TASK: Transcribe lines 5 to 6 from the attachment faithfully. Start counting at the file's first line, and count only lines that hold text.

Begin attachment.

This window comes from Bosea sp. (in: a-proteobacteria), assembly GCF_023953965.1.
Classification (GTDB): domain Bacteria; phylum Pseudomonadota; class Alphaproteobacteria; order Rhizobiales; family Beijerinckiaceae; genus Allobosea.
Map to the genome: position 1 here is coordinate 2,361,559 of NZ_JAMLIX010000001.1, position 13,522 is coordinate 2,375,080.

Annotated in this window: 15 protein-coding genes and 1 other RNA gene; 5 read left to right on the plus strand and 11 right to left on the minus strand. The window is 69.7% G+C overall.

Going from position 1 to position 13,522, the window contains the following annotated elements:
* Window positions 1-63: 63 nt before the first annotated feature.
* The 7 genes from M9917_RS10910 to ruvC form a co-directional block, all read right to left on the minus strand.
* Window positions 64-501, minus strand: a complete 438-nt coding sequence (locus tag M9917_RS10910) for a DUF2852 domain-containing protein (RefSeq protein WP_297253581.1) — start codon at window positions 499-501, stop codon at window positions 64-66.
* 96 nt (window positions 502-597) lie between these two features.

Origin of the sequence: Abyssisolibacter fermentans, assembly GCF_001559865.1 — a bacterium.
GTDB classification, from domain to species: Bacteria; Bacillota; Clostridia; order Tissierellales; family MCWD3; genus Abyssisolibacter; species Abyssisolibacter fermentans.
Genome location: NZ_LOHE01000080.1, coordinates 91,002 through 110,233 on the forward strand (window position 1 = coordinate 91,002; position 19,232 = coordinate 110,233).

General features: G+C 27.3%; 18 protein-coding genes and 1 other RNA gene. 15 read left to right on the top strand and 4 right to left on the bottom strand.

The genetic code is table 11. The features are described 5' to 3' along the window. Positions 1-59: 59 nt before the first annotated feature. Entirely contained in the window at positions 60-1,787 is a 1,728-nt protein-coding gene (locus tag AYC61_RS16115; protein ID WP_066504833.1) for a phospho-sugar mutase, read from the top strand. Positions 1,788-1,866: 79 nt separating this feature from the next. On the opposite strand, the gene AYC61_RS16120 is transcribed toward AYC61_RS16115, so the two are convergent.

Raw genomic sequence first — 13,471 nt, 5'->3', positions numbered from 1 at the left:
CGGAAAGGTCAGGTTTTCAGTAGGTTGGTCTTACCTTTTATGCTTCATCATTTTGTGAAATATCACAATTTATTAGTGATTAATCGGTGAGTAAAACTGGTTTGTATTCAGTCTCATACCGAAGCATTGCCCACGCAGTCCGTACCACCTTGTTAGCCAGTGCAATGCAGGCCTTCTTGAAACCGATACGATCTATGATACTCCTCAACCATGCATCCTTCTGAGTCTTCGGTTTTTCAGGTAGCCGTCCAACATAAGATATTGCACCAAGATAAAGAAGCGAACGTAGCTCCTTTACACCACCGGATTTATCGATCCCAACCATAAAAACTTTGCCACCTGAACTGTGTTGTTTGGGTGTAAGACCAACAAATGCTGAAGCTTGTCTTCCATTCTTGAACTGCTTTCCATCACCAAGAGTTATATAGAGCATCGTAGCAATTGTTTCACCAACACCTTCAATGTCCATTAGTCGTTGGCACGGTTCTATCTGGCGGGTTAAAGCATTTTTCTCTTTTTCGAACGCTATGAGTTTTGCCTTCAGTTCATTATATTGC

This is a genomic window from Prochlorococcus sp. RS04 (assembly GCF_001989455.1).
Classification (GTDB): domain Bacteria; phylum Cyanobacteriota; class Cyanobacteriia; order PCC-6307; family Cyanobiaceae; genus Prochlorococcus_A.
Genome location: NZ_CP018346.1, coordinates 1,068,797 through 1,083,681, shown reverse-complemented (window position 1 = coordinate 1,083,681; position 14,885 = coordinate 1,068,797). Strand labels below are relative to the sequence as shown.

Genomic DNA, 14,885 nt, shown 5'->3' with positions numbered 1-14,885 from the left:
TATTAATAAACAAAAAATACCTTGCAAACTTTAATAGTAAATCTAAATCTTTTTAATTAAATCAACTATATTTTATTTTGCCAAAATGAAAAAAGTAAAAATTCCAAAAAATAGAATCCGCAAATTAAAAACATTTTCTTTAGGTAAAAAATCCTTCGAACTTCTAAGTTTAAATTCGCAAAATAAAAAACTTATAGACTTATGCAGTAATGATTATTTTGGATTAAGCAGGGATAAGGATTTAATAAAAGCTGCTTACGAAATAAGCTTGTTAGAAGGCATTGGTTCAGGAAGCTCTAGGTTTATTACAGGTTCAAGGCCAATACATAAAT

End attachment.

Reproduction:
Going from position 1 to position 13,522, the window contains the following annotated elements:
* Window positions 1-63: 63 nt before the first annotated feature.